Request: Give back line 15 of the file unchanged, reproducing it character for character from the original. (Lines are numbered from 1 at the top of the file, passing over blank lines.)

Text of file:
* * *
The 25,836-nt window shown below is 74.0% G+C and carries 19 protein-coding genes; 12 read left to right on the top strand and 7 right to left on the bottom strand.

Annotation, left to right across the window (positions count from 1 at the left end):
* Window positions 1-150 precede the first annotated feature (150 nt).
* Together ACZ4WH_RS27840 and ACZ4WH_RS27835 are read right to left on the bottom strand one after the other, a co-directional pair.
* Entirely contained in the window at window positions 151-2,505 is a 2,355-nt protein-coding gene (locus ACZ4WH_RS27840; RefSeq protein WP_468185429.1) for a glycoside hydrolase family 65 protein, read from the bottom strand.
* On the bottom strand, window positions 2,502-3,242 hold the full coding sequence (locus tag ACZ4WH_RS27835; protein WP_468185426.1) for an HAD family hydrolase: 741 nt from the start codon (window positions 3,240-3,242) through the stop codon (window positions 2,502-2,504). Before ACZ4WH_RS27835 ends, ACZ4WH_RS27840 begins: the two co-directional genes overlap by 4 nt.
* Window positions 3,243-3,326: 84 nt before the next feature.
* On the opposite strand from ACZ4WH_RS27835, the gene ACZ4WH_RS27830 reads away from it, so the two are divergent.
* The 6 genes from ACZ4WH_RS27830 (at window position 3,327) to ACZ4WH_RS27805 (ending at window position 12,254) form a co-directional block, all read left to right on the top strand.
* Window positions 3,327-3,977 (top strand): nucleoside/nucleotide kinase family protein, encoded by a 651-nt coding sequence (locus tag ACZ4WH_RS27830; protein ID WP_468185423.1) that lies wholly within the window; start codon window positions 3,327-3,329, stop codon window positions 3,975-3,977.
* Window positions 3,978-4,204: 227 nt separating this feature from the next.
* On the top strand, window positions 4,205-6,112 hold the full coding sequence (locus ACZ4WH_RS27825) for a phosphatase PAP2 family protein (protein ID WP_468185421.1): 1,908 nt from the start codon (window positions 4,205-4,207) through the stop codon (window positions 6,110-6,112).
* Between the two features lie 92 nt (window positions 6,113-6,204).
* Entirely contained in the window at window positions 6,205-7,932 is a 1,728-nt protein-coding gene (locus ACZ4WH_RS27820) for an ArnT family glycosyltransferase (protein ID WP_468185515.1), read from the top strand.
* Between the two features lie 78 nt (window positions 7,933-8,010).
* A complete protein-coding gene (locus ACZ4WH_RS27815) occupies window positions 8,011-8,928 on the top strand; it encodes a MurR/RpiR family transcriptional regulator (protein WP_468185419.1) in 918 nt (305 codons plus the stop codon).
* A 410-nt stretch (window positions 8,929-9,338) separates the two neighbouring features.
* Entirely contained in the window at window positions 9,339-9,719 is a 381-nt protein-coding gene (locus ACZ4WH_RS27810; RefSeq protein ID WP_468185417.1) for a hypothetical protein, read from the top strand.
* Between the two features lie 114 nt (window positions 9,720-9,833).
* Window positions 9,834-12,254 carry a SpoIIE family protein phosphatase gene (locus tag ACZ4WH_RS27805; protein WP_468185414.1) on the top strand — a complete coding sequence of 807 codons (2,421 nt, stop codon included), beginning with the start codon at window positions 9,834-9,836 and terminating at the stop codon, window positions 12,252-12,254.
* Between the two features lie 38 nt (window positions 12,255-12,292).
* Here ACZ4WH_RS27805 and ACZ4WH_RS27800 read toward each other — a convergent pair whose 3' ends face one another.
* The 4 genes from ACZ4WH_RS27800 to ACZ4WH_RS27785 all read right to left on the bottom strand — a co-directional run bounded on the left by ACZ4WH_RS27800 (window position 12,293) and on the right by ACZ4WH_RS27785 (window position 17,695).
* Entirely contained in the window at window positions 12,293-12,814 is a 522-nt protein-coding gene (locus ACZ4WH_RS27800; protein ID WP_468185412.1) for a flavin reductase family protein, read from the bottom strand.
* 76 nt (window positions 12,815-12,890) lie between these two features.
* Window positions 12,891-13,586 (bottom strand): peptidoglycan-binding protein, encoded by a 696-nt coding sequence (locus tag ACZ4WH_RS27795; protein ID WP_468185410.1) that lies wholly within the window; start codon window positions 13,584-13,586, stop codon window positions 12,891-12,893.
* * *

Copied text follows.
* Between the two features lie 78 nt (window positions 7,933-8,010).